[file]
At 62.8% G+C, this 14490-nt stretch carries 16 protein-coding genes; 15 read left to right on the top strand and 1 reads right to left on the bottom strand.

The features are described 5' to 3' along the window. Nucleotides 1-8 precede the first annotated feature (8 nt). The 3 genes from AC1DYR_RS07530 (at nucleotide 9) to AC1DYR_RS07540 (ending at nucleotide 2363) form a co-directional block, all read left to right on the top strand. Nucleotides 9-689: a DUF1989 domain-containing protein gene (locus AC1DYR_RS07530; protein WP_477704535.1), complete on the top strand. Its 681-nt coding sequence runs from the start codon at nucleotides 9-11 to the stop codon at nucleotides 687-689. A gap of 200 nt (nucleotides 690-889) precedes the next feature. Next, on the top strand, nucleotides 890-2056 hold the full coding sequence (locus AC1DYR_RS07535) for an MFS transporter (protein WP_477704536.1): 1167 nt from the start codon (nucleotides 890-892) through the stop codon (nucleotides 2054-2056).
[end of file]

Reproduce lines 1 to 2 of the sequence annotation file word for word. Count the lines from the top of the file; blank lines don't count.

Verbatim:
At 62.8% G+C, this 14490-nt stretch carries 16 protein-coding genes; 15 read left to right on the top strand and 1 reads right to left on the bottom strand.

The features are described 5' to 3' along the window. Nucleotides 1-8 precede the first annotated feature (8 nt). The 3 genes from AC1DYR_RS07530 (at nucleotide 9) to AC1DYR_RS07540 (ending at nucleotide 2363) form a co-directional block, all read left to right on the top strand. Nucleotides 9-689: a DUF1989 domain-containing protein gene (locus AC1DYR_RS07530; protein WP_477704535.1), complete on the top strand. Its 681-nt coding sequence runs from the start codon at nucleotides 9-11 to the stop codon at nucleotides 687-689. A gap of 200 nt (nucleotides 690-889) precedes the next feature. Next, on the top strand, nucleotides 890-2056 hold the full coding sequence (locus AC1DYR_RS07535) for an MFS transporter (protein WP_477704536.1): 1167 nt from the start codon (nucleotides 890-892) through the stop codon (nucleotides 2054-2056).